Without getting too personal, would you share a little about your home life?

I have a very patient and very supportive SO. Mostly my life revolves around work. I pretty much work all the time. Even my vacations are based on places I plan to write about. When I’m not writing, I’m dealing with all the other stuff: translations, audio books, the details of publishing, marketing, promotion. My work is my passion. That said, I’m trying to be better at taking evenings and weekends off.

Do you fly by the seat of your pants when writing or plot out your storylines in detail?


I plan things out, but not in detail. I like a general outline. It keeps the story focused and on track. But the details change because the story naturally evolves as it grows. The best part of storytelling is giving yourself over to that tide of imagination, letting it sweep you along. I love that creative rush. But I still like to keep an eye on the coastline.

Have had you ever had to deal with homophobia after your gay novels are released, and if so, what forms has it taken?

I get the occasional piece of hate mail, and I’ve been turned down for a few projects, but I use a pen name so my personal and professional life stay separate. I have more trouble with stalkers than anything.


Which novel and/or series was the most fun to write?

Well, they all have their pleasures and their pains. The Adrien English series was the first series I wrote, and so there was a beautiful freedom in not having a clue about what I was doing. Plus I feel a sentimental attachment to Adrien and Jake. The Holmes & Moriarity stories are classically structured mysteries, so that’s fun and intellectually satisfying. And the Dangerous Ground series is very much pulp fiction action-adventure. Those are the easiest to write because of their high octane episodic nature and the focus on emotions and sex.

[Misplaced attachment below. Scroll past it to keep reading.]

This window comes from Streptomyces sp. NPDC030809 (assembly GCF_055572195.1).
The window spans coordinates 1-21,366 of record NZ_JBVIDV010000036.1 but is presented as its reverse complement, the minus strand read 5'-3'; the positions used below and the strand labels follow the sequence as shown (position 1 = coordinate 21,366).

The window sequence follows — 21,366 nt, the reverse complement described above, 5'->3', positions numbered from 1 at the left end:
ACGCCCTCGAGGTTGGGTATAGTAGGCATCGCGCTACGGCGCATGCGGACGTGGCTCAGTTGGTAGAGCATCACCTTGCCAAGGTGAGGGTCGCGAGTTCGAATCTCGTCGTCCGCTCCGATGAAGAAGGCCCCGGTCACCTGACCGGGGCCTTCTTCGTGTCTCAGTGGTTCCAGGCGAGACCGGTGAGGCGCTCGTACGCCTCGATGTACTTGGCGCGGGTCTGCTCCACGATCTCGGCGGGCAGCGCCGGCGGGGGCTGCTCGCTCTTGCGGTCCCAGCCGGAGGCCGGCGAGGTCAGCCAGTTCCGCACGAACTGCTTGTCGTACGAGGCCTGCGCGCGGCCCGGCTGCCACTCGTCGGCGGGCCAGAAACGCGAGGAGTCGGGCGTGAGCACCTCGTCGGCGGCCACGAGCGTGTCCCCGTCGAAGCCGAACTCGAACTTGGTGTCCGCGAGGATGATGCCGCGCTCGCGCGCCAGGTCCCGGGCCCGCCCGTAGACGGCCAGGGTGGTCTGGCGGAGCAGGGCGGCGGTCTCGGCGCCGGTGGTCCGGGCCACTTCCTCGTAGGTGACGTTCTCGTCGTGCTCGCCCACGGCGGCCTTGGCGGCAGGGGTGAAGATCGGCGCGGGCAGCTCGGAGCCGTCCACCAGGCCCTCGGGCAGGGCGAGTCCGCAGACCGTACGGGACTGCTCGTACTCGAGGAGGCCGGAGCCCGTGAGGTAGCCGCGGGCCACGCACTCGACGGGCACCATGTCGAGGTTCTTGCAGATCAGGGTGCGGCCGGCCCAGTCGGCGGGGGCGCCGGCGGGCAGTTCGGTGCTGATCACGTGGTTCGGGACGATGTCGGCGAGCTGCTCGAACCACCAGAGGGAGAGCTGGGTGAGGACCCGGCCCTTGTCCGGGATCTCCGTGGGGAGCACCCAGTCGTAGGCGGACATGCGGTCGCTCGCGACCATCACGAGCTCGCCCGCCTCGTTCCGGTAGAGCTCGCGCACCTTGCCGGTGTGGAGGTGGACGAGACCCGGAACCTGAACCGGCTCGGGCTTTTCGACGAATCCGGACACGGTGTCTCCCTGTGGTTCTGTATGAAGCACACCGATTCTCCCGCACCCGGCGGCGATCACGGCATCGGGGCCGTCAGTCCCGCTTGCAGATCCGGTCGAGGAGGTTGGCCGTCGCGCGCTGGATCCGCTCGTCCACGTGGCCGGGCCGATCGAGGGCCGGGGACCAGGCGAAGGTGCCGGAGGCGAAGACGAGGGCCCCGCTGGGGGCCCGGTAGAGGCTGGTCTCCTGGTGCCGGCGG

The Adrien English mystery series is by far what fans have come to know you for. Why did you choose to end the series with the release of The Dark Tide?

This is where keeping an eye on the coastline is useful. J  All the major character arcs and plot lines are resolved by the end of The Dark Tide. For me, that’s the signal to bring a series to a close. I wanted to go out on a high note.

It’s not easy though, which is why most writers wait too long to pull the plug. We all come to love these characters and the worlds we’ve created. It’s tempting to stay just a while longer. But the danger of waiting too long is that sales start to decline, and there is actually less interest in your new projects because you’ve already started to lose the attention of all but your most fanatical readers.  It’s tricky because it takes a while to build interest and readership for a series, so it can be hard to tell whether you’re still growing or whether interest is already slipping!